Christmas with a new baby is a magical time but it can play havoc with the routine. Christmas lover and sleep consultant Hannah Love give us her tips on how to make the festive period with a newborn that little bit easier.
Saved article for later
I love Christmas and everything about it.
The tree, decorations, visiting family, social occasions, food, drinks and giving presents! For a lot of parents however, especially with young babies and children, all of these things can be daunting. Here are my top tips for coping over the festive period, with children and babies.
If you are visiting:
Plan your journey around your baby’s present schedule, even if that means arriving at the destination early. If they usually sleep between 12pm & 2pm, make sure you’re in the car then and they’re getting that sleep.
Travelling with a baby is very different to travelling on your own, you will need to allow time for stops to change nappies, feed and to get some fresh air. The last thing you want to be is rushed and stressed when you arrive.
Take familiar things with you to aid their sleep. Items such as their sleeping bag, a comfort toy, music (which can also help drown out noise), a bed sheet. The more familiar your baby is with their surroundings at bed time the less chance there is that their sleep will be affected.
The first night of your visit, you may want to stay in the room while your baby goes to sleep, this will give them a little reassurance for that first time in new surroundings. Try not to put your attention on them, maybe play on your phone or read a book whilst they go to sleep. The next night you should be able to walk out the room as you would do at home.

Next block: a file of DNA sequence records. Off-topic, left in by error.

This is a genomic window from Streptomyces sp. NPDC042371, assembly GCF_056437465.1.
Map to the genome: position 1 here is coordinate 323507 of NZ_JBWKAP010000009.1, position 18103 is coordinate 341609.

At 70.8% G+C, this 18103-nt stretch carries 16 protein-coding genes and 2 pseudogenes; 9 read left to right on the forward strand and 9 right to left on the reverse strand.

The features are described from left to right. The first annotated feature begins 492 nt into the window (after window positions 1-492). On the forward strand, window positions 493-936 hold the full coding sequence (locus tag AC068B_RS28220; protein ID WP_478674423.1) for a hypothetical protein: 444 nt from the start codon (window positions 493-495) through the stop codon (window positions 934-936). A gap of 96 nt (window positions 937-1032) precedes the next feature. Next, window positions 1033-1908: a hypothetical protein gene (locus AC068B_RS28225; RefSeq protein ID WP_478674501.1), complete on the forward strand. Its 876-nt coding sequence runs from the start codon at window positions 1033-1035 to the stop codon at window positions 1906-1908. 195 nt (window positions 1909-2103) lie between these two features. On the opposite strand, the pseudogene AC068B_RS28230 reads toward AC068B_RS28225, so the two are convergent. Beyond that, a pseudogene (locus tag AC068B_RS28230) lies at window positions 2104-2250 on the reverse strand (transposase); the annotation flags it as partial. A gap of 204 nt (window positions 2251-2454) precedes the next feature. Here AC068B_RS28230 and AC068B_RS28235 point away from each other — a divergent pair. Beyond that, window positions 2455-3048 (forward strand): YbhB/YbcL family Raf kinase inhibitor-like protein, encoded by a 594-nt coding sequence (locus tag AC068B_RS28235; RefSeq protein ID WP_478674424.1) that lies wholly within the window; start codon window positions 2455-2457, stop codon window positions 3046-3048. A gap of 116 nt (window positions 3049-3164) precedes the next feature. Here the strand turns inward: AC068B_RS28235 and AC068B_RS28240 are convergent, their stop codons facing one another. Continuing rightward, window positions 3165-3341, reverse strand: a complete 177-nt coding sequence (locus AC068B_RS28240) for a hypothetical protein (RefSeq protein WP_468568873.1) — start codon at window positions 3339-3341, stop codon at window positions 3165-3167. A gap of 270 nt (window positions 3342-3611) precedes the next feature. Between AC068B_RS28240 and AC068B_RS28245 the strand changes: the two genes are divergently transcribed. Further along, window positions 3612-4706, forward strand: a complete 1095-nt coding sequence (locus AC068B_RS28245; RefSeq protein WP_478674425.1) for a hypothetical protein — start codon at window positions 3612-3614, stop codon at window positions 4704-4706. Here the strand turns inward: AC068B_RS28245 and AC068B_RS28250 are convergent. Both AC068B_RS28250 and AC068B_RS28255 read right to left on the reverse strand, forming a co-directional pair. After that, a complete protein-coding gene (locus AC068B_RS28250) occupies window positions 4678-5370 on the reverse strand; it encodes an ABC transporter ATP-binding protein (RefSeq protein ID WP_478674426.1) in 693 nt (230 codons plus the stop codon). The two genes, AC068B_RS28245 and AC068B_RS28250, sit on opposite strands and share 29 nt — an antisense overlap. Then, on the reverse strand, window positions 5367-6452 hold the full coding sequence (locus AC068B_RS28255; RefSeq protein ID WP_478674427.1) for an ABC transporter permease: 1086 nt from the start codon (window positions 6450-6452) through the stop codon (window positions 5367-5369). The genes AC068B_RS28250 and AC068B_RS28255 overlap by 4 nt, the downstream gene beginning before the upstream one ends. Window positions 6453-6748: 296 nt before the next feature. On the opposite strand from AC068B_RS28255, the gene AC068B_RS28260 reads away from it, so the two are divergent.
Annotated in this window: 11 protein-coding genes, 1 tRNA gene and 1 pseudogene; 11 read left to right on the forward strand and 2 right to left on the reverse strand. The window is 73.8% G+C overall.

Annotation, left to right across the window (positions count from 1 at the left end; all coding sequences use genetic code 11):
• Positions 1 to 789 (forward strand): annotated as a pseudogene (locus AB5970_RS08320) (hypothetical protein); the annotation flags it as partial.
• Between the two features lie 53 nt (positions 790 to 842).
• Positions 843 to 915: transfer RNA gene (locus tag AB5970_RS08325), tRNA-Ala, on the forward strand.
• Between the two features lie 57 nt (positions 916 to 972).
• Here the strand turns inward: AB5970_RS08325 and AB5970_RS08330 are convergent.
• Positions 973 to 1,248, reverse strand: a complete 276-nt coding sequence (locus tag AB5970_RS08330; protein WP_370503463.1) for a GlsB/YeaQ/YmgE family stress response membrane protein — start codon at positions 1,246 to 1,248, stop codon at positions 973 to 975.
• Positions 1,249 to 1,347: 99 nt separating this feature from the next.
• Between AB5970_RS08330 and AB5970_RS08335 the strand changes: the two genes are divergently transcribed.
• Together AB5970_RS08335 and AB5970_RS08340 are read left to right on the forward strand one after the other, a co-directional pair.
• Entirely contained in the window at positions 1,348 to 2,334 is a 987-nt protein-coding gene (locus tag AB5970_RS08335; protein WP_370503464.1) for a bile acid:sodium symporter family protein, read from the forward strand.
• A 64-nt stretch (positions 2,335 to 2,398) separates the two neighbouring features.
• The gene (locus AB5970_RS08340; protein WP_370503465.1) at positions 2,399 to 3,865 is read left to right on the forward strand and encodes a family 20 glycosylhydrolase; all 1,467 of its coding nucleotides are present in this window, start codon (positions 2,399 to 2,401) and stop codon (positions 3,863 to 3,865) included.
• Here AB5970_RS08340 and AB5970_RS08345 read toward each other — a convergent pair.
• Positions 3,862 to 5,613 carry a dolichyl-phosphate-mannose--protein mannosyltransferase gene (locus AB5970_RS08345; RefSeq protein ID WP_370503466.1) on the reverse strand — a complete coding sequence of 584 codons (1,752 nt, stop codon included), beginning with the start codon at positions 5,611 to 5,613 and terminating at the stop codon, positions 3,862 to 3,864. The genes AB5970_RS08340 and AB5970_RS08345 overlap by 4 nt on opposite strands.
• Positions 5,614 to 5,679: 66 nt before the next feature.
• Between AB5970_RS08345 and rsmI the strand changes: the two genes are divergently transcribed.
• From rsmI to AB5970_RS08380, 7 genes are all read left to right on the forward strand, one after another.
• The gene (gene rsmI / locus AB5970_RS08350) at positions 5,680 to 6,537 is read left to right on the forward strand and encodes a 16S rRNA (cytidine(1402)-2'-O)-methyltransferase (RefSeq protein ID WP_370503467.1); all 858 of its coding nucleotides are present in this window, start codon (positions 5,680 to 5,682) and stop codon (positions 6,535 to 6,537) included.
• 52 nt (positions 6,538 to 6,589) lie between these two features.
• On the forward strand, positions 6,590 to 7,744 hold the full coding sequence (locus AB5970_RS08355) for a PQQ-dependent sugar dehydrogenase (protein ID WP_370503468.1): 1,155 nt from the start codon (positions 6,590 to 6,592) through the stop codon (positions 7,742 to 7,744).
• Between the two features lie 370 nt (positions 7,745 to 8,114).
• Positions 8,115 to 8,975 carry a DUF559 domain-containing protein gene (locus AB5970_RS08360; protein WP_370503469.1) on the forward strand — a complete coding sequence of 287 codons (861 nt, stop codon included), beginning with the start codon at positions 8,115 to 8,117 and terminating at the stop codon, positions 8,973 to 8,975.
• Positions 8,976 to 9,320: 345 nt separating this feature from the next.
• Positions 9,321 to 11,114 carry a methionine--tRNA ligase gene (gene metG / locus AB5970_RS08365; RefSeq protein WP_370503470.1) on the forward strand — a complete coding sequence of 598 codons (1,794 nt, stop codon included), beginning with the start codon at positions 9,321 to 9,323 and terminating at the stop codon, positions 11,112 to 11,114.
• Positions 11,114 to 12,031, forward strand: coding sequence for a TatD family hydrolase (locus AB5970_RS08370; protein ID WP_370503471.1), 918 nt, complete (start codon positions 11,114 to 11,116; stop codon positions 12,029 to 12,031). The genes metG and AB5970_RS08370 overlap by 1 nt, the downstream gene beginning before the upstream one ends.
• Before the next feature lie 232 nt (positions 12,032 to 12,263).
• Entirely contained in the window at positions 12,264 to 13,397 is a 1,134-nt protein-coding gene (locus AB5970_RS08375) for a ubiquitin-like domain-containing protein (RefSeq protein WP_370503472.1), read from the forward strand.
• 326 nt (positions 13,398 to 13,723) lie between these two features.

Always take a good pushchair with you, whilst a lot of people opt for buggies babies can find it very hard to sleep in these. This can be very restrictive if you are going out for lunch at nap time or an evening meal, when you want your baby to sleep.
- If you plan to go out with your baby in the evening, I would advise carrying out your baby’s usual bed time routine. Give them their bed time feed, put them into their swaddle or sleeping bag, then put them straight into the pushchair and go out for the evening. Fingers crossed they should sleep while your out.
If you have visitors to you:
- Be realistic! Planning and cooking a 3 course meal may be a little ambitious. Why not try a one pot wonder like a casserole, risotto or curry, they can all be made in advance. If you’re tackling Christmas lunch then remember, there is nothing wrong with asking for help! Get your visitors to chip in or bring a dish with them.
Not everyone knows what ‘quiet’ is. To avoid a waking the baby when your guests slam a door, or stomp up the stairs, try playing music or white noise into your baby’s room.
Take advantage of some time off, with relatives, grandparents, friends and partners around more, you can hand your little one over and spend some time doing things you don’t usually have time to do. Even if that is cooking or entertaining!
Do what is right for you and your new family, planning too many visits can result in a grumpy baby and stressed parent.
- If your baby needs help to sleep independently then the festive period can be a good time to tackle it. Take advantage of your partner’s time off! It’s a great time to implement a new routine.
Whatever happens over the festive period, remember that anything can be fixed. It is practically impossible to undo any good work in a one, or two-week period. So, enjoy yourself! If this means resorting to survival tactics such as co - sleeping or feeding in the night, then go with it.
Everything can be fixed.
I hope you all have a truly wonderful Christmas with lots of fond memories to look back on.